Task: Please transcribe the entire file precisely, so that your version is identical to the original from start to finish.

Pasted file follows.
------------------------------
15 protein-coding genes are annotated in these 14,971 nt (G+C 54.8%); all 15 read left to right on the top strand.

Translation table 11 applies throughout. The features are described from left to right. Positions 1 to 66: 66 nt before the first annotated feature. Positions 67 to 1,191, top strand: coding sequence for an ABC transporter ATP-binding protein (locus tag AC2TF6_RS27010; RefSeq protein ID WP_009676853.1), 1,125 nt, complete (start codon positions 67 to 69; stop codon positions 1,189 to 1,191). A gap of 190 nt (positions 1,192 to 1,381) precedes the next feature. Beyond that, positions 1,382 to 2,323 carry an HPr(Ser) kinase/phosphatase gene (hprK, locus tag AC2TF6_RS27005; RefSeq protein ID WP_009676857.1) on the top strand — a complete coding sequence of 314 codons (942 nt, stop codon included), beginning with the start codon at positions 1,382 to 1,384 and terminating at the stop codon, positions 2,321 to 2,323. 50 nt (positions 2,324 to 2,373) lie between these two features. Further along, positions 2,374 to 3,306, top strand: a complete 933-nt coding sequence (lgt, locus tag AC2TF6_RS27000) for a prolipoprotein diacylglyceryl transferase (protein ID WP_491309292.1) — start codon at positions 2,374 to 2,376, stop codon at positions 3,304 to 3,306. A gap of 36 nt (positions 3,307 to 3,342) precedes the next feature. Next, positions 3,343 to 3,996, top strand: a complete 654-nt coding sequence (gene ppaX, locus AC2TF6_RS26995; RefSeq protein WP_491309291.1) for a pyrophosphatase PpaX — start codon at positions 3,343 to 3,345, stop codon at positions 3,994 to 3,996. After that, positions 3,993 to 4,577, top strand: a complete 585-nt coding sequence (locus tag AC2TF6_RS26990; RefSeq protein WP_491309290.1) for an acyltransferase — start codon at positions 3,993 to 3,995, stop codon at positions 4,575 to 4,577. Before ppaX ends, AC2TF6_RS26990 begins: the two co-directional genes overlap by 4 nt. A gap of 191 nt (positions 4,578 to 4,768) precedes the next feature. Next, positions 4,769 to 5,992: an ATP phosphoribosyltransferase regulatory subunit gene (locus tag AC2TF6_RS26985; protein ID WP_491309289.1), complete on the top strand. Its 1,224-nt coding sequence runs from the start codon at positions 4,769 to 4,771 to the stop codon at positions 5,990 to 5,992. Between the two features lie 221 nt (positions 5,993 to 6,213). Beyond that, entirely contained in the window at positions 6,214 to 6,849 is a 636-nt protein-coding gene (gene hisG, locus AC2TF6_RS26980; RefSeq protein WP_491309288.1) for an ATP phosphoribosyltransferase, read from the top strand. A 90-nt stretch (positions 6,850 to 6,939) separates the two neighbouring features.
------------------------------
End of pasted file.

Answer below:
15 protein-coding genes are annotated in these 14,971 nt (G+C 54.8%); all 15 read left to right on the top strand.

Translation table 11 applies throughout. The features are described from left to right. Positions 1 to 66: 66 nt before the first annotated feature. Positions 67 to 1,191, top strand: coding sequence for an ABC transporter ATP-binding protein (locus tag AC2TF6_RS27010; RefSeq protein ID WP_009676853.1), 1,125 nt, complete (start codon positions 67 to 69; stop codon positions 1,189 to 1,191). A gap of 190 nt (positions 1,192 to 1,381) precedes the next feature. Beyond that, positions 1,382 to 2,323 carry an HPr(Ser) kinase/phosphatase gene (hprK, locus tag AC2TF6_RS27005; RefSeq protein ID WP_009676857.1) on the top strand — a complete coding sequence of 314 codons (942 nt, stop codon included), beginning with the start codon at positions 1,382 to 1,384 and terminating at the stop codon, positions 2,321 to 2,323. 50 nt (positions 2,324 to 2,373) lie between these two features. Further along, positions 2,374 to 3,306, top strand: a complete 933-nt coding sequence (lgt, locus tag AC2TF6_RS27000) for a prolipoprotein diacylglyceryl transferase (protein ID WP_491309292.1) — start codon at positions 2,374 to 2,376, stop codon at positions 3,304 to 3,306. A gap of 36 nt (positions 3,307 to 3,342) precedes the next feature. Next, positions 3,343 to 3,996, top strand: a complete 654-nt coding sequence (gene ppaX, locus AC2TF6_RS26995; RefSeq protein WP_491309291.1) for a pyrophosphatase PpaX — start codon at positions 3,343 to 3,345, stop codon at positions 3,994 to 3,996. After that, positions 3,993 to 4,577, top strand: a complete 585-nt coding sequence (locus tag AC2TF6_RS26990; RefSeq protein WP_491309290.1) for an acyltransferase — start codon at positions 3,993 to 3,995, stop codon at positions 4,575 to 4,577. Before ppaX ends, AC2TF6_RS26990 begins: the two co-directional genes overlap by 4 nt. A gap of 191 nt (positions 4,578 to 4,768) precedes the next feature. Next, positions 4,769 to 5,992: an ATP phosphoribosyltransferase regulatory subunit gene (locus tag AC2TF6_RS26985; protein ID WP_491309289.1), complete on the top strand. Its 1,224-nt coding sequence runs from the start codon at positions 4,769 to 4,771 to the stop codon at positions 5,990 to 5,992. Between the two features lie 221 nt (positions 5,993 to 6,213). Beyond that, entirely contained in the window at positions 6,214 to 6,849 is a 636-nt protein-coding gene (gene hisG, locus AC2TF6_RS26980; RefSeq protein WP_491309288.1) for an ATP phosphoribosyltransferase, read from the top strand. A 90-nt stretch (positions 6,850 to 6,939) separates the two neighbouring features.